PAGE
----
Nigeria has been warned it risks a humanitarian disaster if the government goes ahead with its threat to throw aid agencies out of the north-east of the country, claiming they are in league with extremist Islamic groups.
A spate of aid offices have been forcibly shut after unproven claims they have been acting as conduits for cash that has ended up with Boko Haram, or Islamic State West Africa Province (Iswap).
The Nigerian army is stepping up its 10-year effort to drive out extremists and claims that despite several warnings, agencies continue to provide aid to terrorist groups.
Two aid agencies have had offices closed in the past few days, and there are fears in the charity sector that Nigeria is targeting as many as 10 independent humanitarian organisations. Talks are under way to try to defuse the breakdown in relations, and the charities say they often avoid transporting cash by road to avoid the risk of seizure.
The reprisals came at the same time as the execution of a kidnapped Nigerian aid worker last Wednesday by extremists. The charity worker was among six aid workers employed by the Paris-based charity Action Against Hunger captured in July by Boko Haram during an ambush on a convoy close to the border with Niger.
Action Against Hunger is the biggest NGO involved the international humanitarian response in the region. On 18 September, its office in Maiduguri, the capital of Borno state, was forcibly shut by the Nigerian army without warning or notice.
The army claimed it had credible intelligence the charity was one of a number involved in subversive activities and was aiding and abetting terrorists, including by supplying drugs and food to extremist groups.
In an angry rebuttal, Action Against Hunger said it strongly rejected the accusation. “Action Against Hunger delivers neutral, impartial and independent humanitarian aid to millions of people in Borno and Yobe states by providing basic services to the most vulnerable people, especially women and children,” the charity said.
Action Against Hunger said it was ready “to support any investigation, and will work tirelessly with the Nigerian authorities to allay any concerns they may have about our operations in the region”.
Another international aid agency, Mercy Corps, also said it had suspended operations in the north-eastern Borno and Yobe states, two of the worst affected by the violence. The Nigerian army had closed five of its offices, initially not providing any official explanation.
Boko Haram effectively runs four of the 10 zones inside Borno, near Lake Chad, but the army and the government are reluctant to admit the counter-insurgency is failing.
Mercy Corps’ head of media and communications, Amy Fairbairn, confirmed the organisation was seeking to work with the Nigerian army to resolve the position.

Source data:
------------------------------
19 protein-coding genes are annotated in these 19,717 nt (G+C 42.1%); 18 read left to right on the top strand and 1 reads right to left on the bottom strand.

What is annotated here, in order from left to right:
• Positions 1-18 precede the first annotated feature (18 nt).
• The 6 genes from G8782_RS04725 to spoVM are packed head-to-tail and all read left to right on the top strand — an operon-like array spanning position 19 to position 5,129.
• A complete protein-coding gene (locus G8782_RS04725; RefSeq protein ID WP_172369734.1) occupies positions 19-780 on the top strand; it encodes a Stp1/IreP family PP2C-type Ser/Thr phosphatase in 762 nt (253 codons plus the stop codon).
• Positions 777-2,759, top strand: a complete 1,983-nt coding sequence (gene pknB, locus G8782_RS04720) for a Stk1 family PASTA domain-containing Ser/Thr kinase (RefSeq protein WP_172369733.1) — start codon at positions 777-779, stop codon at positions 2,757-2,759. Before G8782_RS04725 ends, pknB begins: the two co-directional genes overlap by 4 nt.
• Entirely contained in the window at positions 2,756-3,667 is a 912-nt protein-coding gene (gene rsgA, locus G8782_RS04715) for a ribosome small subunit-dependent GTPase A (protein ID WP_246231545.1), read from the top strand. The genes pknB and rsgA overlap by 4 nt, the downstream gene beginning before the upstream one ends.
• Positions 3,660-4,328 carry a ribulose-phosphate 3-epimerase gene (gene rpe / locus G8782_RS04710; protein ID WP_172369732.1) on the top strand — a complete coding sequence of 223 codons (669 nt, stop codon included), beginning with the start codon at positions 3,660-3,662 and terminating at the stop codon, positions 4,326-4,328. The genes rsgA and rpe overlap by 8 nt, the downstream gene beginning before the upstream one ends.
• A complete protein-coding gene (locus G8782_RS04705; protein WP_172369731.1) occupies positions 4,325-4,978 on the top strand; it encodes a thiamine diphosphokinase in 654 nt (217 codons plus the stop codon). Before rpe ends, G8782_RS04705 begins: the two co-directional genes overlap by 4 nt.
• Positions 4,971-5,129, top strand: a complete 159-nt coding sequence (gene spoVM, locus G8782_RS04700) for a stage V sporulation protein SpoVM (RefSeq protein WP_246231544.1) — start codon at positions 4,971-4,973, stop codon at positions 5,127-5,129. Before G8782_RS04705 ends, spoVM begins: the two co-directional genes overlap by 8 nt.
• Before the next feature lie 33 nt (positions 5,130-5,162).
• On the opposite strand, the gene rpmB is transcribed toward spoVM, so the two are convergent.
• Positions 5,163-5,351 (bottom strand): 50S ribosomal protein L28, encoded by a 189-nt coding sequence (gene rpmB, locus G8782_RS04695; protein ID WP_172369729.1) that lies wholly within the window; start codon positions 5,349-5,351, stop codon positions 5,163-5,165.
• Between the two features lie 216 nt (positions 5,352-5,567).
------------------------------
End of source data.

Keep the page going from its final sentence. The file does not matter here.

In December 2018, the army also suspended Unicef from operating in the north-east over claims it was training “spies” who supported Boko Haram – only to lift the ban later the same day after a meeting with the aid agency.
Iswap is a splinter faction of Boko Haram that swore allegiance in 2016 to the Islamic State leader, Abu Bakr al-Baghdadi. It has repeatedly attacked military bases and targeted aid workers in north-east Nigeria.
The UN humanitarian coordinator in Nigeria, Edward Kallon, said he was appalled by the killing of the aid workers and “extremely concerned by the increasingly dangerous and restrictive operating environment for humanitarian assistance”.
In remarks aimed at the Nigerian army, he insisted the humanitarian community was working in line with the agreement reached between the government and aid workers, in place until 2021, to provide assistance to 6.2 million of the most vulnerable people.
The army has announced a fresh nationwide crackdown, starting on 7 October, designed to find and arrest criminals and terrorists.
Jeremy Hunt, the then foreign secretary, visited the area earlier this year, where he was briefed by a small British military team helping to advise the Nigerian army, but the degree of the UK military’s day-to-day influence over the Nigerian army’s strategy can be exaggerated.
One worker from an aid agency based in Nigeria that could not be named for fear of reprisals said: “If humanitarian agencies are kicked out of north-east Nigeria then thousands of Nigerian civilians will needlessly die, including many children – it will be a humanitarian disaster.
“Someone needs to ask the Nigerians and the UN some serious questions about how the government of Nigeria is getting away with this while it sits on stage in New York, presiding over the UN general assembly and preaching about ending conflict and fighting poverty in the drive to reach the sustainable development goals.”
The war with Boko Haram has devastated the population in rural north-east Nigeria, one of the poorest regions on earth. More than 2 million people have fled their homes, tens of thousands have been killed, and many more injured, abducted and conscripted to join the fight.
Last month, the International Committee of the Red Cross said about 22,000 Nigerians had been reported missing during the decade-long crisis, nearly half of them minors.